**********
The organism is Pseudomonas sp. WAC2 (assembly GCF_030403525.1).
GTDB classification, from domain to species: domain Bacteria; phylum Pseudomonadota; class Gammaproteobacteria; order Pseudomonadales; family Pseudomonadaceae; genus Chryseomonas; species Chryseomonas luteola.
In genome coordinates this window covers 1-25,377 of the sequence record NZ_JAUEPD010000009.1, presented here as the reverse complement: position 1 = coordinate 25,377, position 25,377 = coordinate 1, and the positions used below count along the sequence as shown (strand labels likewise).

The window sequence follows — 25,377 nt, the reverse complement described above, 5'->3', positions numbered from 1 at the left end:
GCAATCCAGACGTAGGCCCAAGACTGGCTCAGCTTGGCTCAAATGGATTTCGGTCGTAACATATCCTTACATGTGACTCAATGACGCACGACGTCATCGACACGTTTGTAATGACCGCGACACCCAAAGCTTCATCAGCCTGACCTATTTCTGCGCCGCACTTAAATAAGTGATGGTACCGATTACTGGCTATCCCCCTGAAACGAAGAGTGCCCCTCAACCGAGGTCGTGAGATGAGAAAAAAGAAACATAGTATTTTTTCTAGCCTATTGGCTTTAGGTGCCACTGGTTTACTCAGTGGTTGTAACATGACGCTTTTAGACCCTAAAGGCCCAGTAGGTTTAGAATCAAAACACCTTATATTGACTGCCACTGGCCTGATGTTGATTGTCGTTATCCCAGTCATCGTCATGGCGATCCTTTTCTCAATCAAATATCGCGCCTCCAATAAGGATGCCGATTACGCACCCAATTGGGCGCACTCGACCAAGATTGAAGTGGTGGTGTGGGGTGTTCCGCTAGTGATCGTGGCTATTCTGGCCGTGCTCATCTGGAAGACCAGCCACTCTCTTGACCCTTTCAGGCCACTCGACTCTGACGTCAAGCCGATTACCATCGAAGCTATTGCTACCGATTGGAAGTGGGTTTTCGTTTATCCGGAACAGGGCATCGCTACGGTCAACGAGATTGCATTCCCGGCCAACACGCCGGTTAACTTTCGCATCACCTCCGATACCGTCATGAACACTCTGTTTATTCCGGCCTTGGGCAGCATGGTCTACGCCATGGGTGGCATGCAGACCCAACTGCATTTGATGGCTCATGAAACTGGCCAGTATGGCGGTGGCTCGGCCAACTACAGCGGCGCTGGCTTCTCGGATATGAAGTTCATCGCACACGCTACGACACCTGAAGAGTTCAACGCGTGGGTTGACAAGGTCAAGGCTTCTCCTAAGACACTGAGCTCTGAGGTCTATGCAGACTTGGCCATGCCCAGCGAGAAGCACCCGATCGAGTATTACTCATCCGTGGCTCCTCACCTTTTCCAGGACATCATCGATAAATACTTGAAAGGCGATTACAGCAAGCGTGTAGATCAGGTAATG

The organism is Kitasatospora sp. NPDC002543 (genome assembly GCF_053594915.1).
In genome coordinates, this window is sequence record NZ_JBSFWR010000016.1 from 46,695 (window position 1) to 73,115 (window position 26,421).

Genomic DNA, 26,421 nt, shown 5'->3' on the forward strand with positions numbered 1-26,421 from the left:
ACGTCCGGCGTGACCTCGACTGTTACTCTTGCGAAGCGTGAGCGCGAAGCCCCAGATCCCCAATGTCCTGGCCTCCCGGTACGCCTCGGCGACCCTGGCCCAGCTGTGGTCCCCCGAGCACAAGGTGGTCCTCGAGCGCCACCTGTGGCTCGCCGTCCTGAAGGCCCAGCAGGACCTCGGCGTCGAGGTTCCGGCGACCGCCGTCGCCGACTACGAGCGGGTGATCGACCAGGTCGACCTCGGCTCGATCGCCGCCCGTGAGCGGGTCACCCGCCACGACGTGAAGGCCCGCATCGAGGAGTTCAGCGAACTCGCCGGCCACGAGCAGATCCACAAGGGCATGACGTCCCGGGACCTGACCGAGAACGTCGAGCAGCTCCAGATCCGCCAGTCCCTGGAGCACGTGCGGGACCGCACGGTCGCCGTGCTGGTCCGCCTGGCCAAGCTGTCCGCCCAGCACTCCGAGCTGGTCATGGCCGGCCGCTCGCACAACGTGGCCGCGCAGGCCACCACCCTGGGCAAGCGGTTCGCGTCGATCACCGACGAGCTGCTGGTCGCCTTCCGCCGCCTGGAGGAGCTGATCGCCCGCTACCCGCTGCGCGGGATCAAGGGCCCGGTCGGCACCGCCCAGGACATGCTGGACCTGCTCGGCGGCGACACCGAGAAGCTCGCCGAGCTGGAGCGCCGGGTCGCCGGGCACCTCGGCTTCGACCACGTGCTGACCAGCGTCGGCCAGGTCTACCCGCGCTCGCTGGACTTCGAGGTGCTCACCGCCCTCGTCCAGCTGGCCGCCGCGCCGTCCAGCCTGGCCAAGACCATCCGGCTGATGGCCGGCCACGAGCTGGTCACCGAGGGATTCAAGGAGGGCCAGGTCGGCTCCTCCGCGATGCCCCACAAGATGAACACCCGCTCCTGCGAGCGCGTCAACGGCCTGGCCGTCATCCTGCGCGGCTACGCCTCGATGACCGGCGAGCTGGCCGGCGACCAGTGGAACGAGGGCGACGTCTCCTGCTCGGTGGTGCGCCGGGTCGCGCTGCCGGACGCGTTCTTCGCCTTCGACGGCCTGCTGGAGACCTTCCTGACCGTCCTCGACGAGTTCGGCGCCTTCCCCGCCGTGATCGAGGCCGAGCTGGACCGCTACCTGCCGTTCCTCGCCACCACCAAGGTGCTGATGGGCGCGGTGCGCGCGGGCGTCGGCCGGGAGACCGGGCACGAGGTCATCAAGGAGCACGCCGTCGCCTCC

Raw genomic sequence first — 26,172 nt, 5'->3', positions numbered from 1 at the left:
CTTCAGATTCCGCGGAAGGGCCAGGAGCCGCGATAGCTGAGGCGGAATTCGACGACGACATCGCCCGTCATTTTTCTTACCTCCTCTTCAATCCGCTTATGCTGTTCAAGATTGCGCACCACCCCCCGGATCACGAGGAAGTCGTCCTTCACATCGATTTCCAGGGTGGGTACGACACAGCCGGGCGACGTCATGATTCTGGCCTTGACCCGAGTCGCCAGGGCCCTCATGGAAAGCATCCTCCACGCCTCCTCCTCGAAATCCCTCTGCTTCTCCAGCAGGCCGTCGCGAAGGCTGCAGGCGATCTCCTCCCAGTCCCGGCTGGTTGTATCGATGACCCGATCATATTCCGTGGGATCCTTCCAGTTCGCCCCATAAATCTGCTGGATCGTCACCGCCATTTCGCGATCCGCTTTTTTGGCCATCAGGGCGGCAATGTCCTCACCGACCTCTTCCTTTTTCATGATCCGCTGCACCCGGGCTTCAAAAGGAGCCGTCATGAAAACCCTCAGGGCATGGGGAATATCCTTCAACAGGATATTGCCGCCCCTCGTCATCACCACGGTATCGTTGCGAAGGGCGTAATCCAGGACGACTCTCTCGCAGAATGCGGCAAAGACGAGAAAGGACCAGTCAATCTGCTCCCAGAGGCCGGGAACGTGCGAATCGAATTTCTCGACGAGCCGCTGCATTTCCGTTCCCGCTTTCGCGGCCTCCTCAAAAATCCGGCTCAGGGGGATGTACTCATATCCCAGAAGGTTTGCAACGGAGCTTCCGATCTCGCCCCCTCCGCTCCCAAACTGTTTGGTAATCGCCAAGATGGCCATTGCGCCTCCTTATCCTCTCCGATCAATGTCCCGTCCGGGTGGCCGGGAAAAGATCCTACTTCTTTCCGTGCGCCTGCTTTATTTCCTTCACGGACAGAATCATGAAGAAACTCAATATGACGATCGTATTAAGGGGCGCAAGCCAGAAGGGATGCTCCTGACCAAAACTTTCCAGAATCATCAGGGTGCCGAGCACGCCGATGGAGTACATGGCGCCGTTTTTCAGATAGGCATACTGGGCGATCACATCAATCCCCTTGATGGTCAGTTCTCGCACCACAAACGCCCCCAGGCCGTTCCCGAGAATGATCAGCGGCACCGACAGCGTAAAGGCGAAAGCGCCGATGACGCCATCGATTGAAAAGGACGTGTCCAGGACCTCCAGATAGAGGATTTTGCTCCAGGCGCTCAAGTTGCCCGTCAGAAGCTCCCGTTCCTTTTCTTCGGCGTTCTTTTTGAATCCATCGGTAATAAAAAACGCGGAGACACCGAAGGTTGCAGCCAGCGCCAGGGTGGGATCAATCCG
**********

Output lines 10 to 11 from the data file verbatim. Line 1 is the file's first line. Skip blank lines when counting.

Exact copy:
Raw genomic sequence first — 26,172 nt, 5'->3', positions numbered from 1 at the left:
CTTCAGATTCCGCGGAAGGGCCAGGAGCCGCGATAGCTGAGGCGGAATTCGACGACGACATCGCCCGTCATTTTTCTTACCTCCTCTTCAATCCGCTTATGCTGTTCAAGATTGCGCACCACCCCCCGGATCACGAGGAAGTCGTCCTTCACATCGATTTCCAGGGTGGGTACGACACAGCCGGGCGACGTCATGATTCTGGCCTTGACCCGAGTCGCCAGGGCCCTCATGGAAAGCATCCTCCACGCCTCCTCCTCGAAATCCCTCTGCTTCTCCAGCAGGCCGTCGCGAAGGCTGCAGGCGATCTCCTCCCAGTCCCGGCTGGTTGTATCGATGACCCGATCATATTCCGTGGGATCCTTCCAGTTCGCCCCATAAATCTGCTGGATCGTCACCGCCATTTCGCGATCCGCTTTTTTGGCCATCAGGGCGGCAATGTCCTCACCGACCTCTTCCTTTTTCATGATCCGCTGCACCCGGGCTTCAAAAGGAGCCGTCATGAAAACCCTCAGGGCATGGGGAATATCCTTCAACAGGATATTGCCGCCCCTCGTCATCACCACGGTATCGTTGCGAAGGGCGTAATCCAGGACGACTCTCTCGCAGAATGCGGCAAAGACGAGAAAGGACCAGTCAATCTGCTCCCAGAGGCCGGGAACGTGCGAATCGAATTTCTCGACGAGCCGCTGCATTTCCGTTCCCGCTTTCGCGGCCTCCTCAAAAATCCGGCTCAGGGGGATGTACTCATATCCCAGAAGGTTTGCAACGGAGCTTCCGATCTCGCCCCCTCCGCTCCCAAACTGTTTGGTAATCGCCAAGATGGCCATTGCGCCTCCTTATCCTCTCCGATCAATGTCCCGTCCGGGTGGCCGGGAAAAGATCCTACTTCTTTCCGTGCGCCTGCTTTATTTCCTTCACGGACAGAATCATGAAGAAACTCAATATGACGATCGTATTAAGGGGCGCAAGCCAGAAGGGATGCTCCTGACCAAAACTTTCCAGAATCATCAGGGTGCCGAGCACGCCGATGGAGTACATGGCGCCGTTTTTCAGATAGGCATACTGGGCGATCACATCAATCCCCTTGATGGTCAGTTCTCGCACCACAAACGCCCCCAGGCCGTTCCCGAGAATGATCAGCGGCACCGACAGCGTAAAGGCGAAAGCGCCGATGACGCCATCGATTGAAAAGGACGTGTCCAGGACCTCCAGATAGAGGATTTTGCTCCAGGCGCTCAAGTTGCCCGTCAGAAGCTCCCGTTCCTTTTCTTCGGCGTTCTTTTTGAATCCATCGGTAATAAAAAACGCGGAGACACCGAAGGTTGCAGCCAGCGCCAGGGTGGGATCAATCCG